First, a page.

I would posit that the rest of Thor is attempting to shift Action Movies in a new direction—make them more progressive. (Shocking, I know.) How did THOR: RAGNAROK mark a profound shift in action adventure movies of the future? Many critics are buzzing about the different meaningful aspects of this new directorial vision – the first POC director in the franchise. I want to argue that the film is (as much as it is anything else) literaly dismantling patriarchy, as well as creating space for women as active players in the Thor Universe.
First the women: Hela is a great villain. She could have been more clever, could have gotten deeper, but her role involved a shocker—see below.
There’s also the Valkyrie. No more Thor’s mother and sister sitting around at home while all the action was happening elsewhere. The Valkyrie is right up in it. She is the female Karl Urban, taking up far more space in the film. She also fights in the end, knowing she’s gonna die.
No women need to be saved because they’re the weaker sex in this movie—on Valhalla the entire population needs saving. Nor are the women reserved for romantic interest fodder. There are no romantic interests at all in Thor: Ragnarok (unless you buy my Loki & Thor m/m fantasy. ;>) Women are included as players, pure and simple. Hela kicks ass, and the Valkyrie—full of doom and foreboding–wads into a losing battle, then pounds away at it just like the men. Why not, right? They’re all gods–it’s not like their physical forms really matter.
But what was even better and more riveting to me—was this fabulous tearing down of Odin—Thor’s father (played by Anthony Hopkins.)
The back story in this movie is that Odin had a daughter, named Hela – and they ravaged 9 kingdoms together, raking in the booty. That is, until one day Odin seemed to grow a conscience about all the plundering and decided to go in another direction. So Odin’s solution was to cast his daughter out of Valhalla. Her very history was written over, with other remnants and symbols from that time buried and forgotten. Until Odin’s death. As he’s dying, he tells his two sons about their lost sister—and once he’s dead, she’s back, with a big old chip on her shoulder and some major daddy issues.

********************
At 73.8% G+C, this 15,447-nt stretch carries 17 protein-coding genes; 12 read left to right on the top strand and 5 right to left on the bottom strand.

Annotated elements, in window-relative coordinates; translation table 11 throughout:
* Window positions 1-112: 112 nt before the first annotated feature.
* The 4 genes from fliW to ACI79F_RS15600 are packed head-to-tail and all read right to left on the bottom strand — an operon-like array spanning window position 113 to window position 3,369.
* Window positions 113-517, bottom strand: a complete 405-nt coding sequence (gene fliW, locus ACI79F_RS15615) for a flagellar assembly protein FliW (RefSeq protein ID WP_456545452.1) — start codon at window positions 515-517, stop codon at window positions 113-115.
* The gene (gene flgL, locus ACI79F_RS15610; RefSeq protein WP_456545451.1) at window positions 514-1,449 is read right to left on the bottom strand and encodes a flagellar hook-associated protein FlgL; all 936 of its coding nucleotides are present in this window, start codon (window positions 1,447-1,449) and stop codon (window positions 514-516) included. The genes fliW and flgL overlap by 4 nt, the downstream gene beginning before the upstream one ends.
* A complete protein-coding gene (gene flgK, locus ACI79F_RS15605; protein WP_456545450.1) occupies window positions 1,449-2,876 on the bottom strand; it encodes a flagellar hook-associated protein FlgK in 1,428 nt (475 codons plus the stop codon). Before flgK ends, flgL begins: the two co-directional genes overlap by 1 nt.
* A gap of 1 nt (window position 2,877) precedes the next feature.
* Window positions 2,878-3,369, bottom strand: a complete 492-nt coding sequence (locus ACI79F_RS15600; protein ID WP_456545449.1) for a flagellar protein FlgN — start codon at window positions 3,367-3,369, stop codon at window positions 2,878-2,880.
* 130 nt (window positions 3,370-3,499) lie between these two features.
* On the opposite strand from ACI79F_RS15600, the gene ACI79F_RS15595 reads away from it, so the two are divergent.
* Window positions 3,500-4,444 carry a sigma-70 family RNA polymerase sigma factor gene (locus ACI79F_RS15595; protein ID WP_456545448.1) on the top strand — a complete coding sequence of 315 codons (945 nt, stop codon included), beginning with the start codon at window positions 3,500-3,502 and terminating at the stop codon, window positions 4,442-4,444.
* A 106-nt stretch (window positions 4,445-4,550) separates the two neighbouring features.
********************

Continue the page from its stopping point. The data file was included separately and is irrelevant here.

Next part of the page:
The first thing she does is go and uncover all this erased history in Valhalla, (I couldn’t find pictures of the cool moving ceiling mural–but it was really well done) staking her claim as first born to rule all of Odins 9 realms. And what the hell—she wants to go out and conquer all the remaining realms as well.
So as a villain, her major lasting strike is that she complicates the idea of Odin as a good guy. Nor is he ever vindicated in the end. There’s no rolling back from her revelations once she’s vanquished. The upshot: Valhalla, built upon ill-gotten, illicit colonialist wealth, is destroyed.
Buh-bye patriarchal kingdom.
In the end, yes, Hela is displaced by Thor. It’s not done with a “the man’s supposed to rule” kind of presumption. Thor acknowledges that as eldest born Hela has a legitimate claim to the throne.
But then Thor points out that she’s the worst. True. Hela has an unquenched desire for conquest, totalitarian rule, and a cavalier disregard for the death and destruction of her subjects. That’s what they say, but that’s not how actions play out. At the very end, Hela **is** left to rule Valhalla–and to destroy it. A world born out of multiple sins is pulled down into flames and destruction, while Thor and his people seek a new place to start fresh.
Want to read more interesting discussion about the film? Here’s a Mashable blog post on Thor’s themes of colonialism.
and a blog post about the deliberate use of Maori humor in Thor:
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Madeline Iva is the twisted sister you always wish you had. She’s also the author of the fantasy romance Wicked Apprentice. Check out her other Lady Smut posts, Join her newsletter or follow her on Facebook, twitter, and Pinterest.